You will find PSA has a lot of input into other Ford Diesels. What I can make out they design the engines and Ford develops them at Dagenham. Makes sense as it cut costs for both.

"The Lion engine family was developed and manufactured at Ford's Dagenham Diesel Centre for use in PSA Peugeot Citroën vehicles (as DT17 as part of joint venture begun in 1999), Jaguar Cars (as the AJD-V6), and Land Rover vehicles. The engines share the same bore/stroke ratio, with the V6 displacing 2.7L and the V8 displacing 3.6L. The V6 was launched in 2004 and as of 2011 also serves in Ford Australia's Territory SUV; the V8 in 2006. The V6 engine meets the Euro IV emissions standards. A 3.0L was added in 2009 and is based on the 2.7L."

Curious about the towing ability. I like the truck as shown, a contractor special; still too tall but also not a bloatwagon or car with four doors and a bed. If it can two 8K pounds it will be my next truck, though I'd test the Ram 1500 with the diesel as well.

I roll my eyes at you the boys bashing each others' brands here. Grow up and do some work with your trucks. I don't give a rip who makes it (or where) as long as it fits the bill for hard work, which is what trucks are for.

All the people saying Ram "rushed theirs to market" are idiots.

Ram was looking at doing the half-ton diesel over 8 years ago. The market crashed, pickup sales slowed, ALL THREE of the domestic companies took money from the government contrary to reports, and then the Ram 1500 diesel project got put on hold.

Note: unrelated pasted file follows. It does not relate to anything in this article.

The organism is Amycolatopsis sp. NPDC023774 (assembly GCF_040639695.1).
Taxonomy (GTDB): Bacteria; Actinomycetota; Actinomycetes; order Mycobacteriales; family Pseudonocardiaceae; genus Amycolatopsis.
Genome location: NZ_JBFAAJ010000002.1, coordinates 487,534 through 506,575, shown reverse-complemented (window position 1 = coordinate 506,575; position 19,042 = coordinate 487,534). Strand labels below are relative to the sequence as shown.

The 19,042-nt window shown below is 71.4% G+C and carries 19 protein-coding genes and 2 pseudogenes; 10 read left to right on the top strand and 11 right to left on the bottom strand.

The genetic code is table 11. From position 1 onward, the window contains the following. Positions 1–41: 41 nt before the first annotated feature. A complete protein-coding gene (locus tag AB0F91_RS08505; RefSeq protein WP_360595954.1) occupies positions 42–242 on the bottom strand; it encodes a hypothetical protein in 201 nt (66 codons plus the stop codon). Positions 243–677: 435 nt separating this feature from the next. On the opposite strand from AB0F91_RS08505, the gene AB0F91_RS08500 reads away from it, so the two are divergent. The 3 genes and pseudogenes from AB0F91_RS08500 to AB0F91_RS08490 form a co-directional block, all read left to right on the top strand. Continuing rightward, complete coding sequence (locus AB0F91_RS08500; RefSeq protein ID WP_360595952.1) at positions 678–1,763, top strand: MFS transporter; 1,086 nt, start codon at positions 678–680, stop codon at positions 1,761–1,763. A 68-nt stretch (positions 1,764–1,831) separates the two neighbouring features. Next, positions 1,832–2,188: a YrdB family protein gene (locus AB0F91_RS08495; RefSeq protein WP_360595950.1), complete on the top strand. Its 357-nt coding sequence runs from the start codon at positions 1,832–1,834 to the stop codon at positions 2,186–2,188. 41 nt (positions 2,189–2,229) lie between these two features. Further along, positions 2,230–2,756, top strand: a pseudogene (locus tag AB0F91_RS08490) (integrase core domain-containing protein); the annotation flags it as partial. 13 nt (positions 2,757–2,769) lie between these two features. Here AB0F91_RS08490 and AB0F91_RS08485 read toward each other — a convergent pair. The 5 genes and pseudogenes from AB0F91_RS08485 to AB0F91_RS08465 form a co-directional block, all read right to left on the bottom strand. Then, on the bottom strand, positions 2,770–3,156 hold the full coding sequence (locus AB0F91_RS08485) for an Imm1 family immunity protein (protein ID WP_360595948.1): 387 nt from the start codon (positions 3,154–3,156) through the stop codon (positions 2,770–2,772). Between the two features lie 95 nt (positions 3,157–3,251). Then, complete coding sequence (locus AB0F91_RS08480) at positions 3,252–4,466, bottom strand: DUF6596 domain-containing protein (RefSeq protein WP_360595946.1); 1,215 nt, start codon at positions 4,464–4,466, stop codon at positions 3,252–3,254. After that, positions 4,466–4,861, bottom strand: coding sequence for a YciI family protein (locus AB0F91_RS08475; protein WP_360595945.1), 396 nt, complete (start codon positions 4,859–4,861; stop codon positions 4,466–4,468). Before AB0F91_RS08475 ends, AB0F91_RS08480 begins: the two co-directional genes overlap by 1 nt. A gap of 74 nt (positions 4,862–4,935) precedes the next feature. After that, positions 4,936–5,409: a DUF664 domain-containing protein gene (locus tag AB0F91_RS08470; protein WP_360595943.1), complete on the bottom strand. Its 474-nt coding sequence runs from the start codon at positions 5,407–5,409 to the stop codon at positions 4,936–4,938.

They re-evaluated the idea, decided the Cummins V-8 wasn't what was best for MPGs (which ended up being a great decision) and brought the in-house diesel instead a few years ago.

Nothing was rushed to market, and they did NOT copy Ford. Ford clearly has been pushing EgoBoost tech and had stated many times that they wouldn't do diesel.

Well, guess who's eating crow now? Ford!

Sorry folks Ford cant lead on EVERYTHING.

Just most things.

It is embarrassing that all of the big 3 minus 1 took so long to bring small displacement diesels to the half ton and pretend truck markets (and no the diesel rangers of the 80s that barely existed don't matter/count). Part of that is on GM for poisoning the diesel well in the late 70s in America but honestly there should have been more movement on this in the truck market after the success of Cummins and Powerstrokes was cemented.

Fiat has definitely taken the lead on this one and the Ecodiesel is a sales and mpg success and on its way to being a proven engine (I still haven't heard of anyone with 200 troublefree K on one). By all indications it was a smart move.

But for every ecodiesel that sells the ecoboost sells many times over and also has the advantage of also being useful in the car/crossover/suv lines as well and getting that payoff sooner was in the big picture smarter.

The lead in aluminum will also pay dividends especially since there were no big issues (so far). As long as a big issue doesn't present itself that was another hugely successful and complicated pioneering maneauver.

@Robert
That's fine, I know the history of the ford using not in the house completely developed diesels ,without any big success in the Europe. I was asking to get a source about this engine used in f150.

It could be completely new diesel based on all-new 2.0-litre Ford EcoBlue engine revealed on the end of the April and developed by Ford engineering teams in the U.K. and Germany.
I am not a big fan of the minimised crankshaft bearing diameters and a belt-in-oil design for the camshaft and oil pump drive belts, but it could be a reliable engine, which still needs to be be proven.

Just for you guys for perspective and to compare , this completely new ford engine has new fuel injectors , which are capable of delivering up to 6 injections per combustion event, with each injection taking as little as 250 microseconds.

Third generation of Multijet II introduced in 2009 Fiat Powertrain with innovative injectors with hydraulically balanced solenoid valve enables up to 8 consecutive injections per combustion cycle and the time between injections has been reduced to 150 microseconds.

Basically, the Multijet II is 7 years ahead of completely new ford diesel engine .